Florida MMJ: A Sneak Peak At What’s To Come

Though there’s been a lot of hype surrounding the potential passage of Amendment 2 in Florida, industry players and hopefuls should look at Florida’s recently passed (but not yet signed into law) Compassionate Medical Cannabis Act of 2014 (the “Act”) for what is likely to be a sneak peak at what’s to come for Florida MMJ on the whole. If the Act is any indication of how Florida will treat MMJ post-November (and we think that it is), Florida is going to have a tightly (dare we say, crushingly?) regulated medical marijuana industry.

The Act legalizes cultivating, manufacturing, and distributing certain low-THC/high CBD marijuana (a strain commonly known as Charlotte’s Web) for seizure and cancer patients only. Charlotte’s Web is not the type of cannabis that intoxicates users; it is truly a medicinal strain. Under the Act, after undergoing an eight-hour educational course and examination, medical doctors and doctors of osteopathy will be the only individuals who can recommend patients use Charlotte’s Web, and these medical care providers can begin making these recommendations as soon as January 1, 2015. Problem is, there may not be enough (or any) outlets set up to distribute Charlotte’s Web by that time as the Department of Health (DOH) must create an Office of Compassionate Use to further regulate physicians, cultivators, distributors, and patients.

In an effort to ensure that qualifying patients have safe and secure access to Charlotte’s Web, the State plans to set up a fully regulated and licensed marijuana distribution system for a very limited number of cultivators that can also distribute. The license requirements for cultivation/distributors will be in the works with the DOH over the coming months. Still, the Act already provides certain rigorous criteria for “dispensing organizations”:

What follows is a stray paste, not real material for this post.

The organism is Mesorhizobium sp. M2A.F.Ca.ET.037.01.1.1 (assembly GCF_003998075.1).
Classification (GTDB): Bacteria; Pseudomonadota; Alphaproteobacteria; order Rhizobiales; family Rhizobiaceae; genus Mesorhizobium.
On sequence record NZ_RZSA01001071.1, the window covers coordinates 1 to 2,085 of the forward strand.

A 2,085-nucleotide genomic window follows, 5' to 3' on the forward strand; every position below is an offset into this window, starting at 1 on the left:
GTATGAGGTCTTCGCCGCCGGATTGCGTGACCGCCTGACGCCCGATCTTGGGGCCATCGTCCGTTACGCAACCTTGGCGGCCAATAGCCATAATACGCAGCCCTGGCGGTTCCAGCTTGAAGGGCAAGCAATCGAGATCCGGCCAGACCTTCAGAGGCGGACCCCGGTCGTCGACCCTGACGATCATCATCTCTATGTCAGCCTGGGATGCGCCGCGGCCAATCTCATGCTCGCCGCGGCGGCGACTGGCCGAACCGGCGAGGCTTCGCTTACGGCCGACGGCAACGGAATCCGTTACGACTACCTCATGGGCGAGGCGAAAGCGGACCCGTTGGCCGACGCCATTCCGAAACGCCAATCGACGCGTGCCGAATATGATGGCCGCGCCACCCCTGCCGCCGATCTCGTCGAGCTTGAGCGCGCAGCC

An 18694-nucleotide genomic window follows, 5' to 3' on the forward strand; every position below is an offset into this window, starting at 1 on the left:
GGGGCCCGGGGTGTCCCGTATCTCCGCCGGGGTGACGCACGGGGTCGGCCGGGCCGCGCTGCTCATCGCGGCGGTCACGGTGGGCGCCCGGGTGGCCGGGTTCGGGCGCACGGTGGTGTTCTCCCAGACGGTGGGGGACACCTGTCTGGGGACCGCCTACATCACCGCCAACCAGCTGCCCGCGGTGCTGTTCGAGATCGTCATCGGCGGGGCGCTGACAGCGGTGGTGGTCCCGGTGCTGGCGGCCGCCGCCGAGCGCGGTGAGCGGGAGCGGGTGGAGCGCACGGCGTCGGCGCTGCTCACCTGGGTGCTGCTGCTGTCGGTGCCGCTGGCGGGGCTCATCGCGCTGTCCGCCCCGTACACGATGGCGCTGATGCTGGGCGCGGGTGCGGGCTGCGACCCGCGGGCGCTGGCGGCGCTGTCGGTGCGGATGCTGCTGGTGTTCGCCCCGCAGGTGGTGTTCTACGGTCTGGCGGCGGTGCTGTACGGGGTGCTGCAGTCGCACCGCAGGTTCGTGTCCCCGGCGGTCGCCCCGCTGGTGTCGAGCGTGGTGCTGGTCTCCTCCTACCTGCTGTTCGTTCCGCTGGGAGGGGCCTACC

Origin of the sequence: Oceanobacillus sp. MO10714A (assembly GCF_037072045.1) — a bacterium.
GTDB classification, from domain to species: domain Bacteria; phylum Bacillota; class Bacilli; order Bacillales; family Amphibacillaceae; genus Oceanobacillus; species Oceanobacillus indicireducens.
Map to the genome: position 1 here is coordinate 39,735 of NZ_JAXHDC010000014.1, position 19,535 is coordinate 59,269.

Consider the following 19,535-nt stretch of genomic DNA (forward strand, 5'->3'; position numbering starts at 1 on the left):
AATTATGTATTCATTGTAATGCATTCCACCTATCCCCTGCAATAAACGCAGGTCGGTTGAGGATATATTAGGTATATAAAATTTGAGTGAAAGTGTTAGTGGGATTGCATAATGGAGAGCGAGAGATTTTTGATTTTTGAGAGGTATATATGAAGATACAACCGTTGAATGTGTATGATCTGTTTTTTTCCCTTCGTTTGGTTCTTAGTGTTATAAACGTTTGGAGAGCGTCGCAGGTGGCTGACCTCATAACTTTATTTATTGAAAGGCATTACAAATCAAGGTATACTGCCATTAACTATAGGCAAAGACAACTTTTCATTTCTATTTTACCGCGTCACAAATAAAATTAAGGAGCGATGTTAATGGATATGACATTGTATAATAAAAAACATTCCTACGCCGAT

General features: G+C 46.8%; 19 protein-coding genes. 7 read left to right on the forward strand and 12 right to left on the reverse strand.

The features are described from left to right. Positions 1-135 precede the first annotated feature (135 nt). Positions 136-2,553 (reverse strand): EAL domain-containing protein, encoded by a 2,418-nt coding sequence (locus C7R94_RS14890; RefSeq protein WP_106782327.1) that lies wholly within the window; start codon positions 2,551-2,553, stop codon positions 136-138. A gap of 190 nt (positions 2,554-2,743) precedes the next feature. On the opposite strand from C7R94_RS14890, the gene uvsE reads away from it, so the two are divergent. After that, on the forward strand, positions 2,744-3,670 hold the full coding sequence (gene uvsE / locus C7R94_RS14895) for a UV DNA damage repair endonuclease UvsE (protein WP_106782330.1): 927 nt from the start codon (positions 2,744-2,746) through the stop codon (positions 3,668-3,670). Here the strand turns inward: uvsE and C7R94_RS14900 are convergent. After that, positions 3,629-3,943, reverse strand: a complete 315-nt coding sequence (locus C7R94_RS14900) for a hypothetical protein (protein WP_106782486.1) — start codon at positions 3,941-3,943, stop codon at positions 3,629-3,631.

• There will only be five dispensing facilities statewide, one for each region in Florida;
  • Application fees are still outstanding and will be set by the DOH;
  • The dispensing facility must:

-demonstrate that it’s capable of producing and housing at least 400,000 CBD-yielding marijuana plants;

-be a registered plant nursery in the state of Florida that’s been in existence for at least 30 years; and

-submit documentation (to be determined by DOH) demonstrating that it’s a safe and secure facility that accounts for its marijuana (along with demonstration of an infrastructure for distribution of medicine);

-demonstrate the ability to operate for at least two years (which includes a showing of robust financing);

  • Upon approval of a license to cultivate/dispense, the dispensing facility must be able to put up a $5 million bond; and
  • A medical doctor must be on staff with the dispensing facility to “supervise the activities of the dispensing organization.”

Aside from the fact that each dispensing facility must find a doctor willing to oversee its every move (thereby putting the doctor’s license to practice medicine at risk with the Feds), only five dispensing facilities will serve the State. Plus, there are only 39 nurseries in the entire State that actually meet the “30-years-in-business” standard. Needless to say, if you thought you would be able to open your mom and pop CBD-store on the corner, you’re sorely mistaken.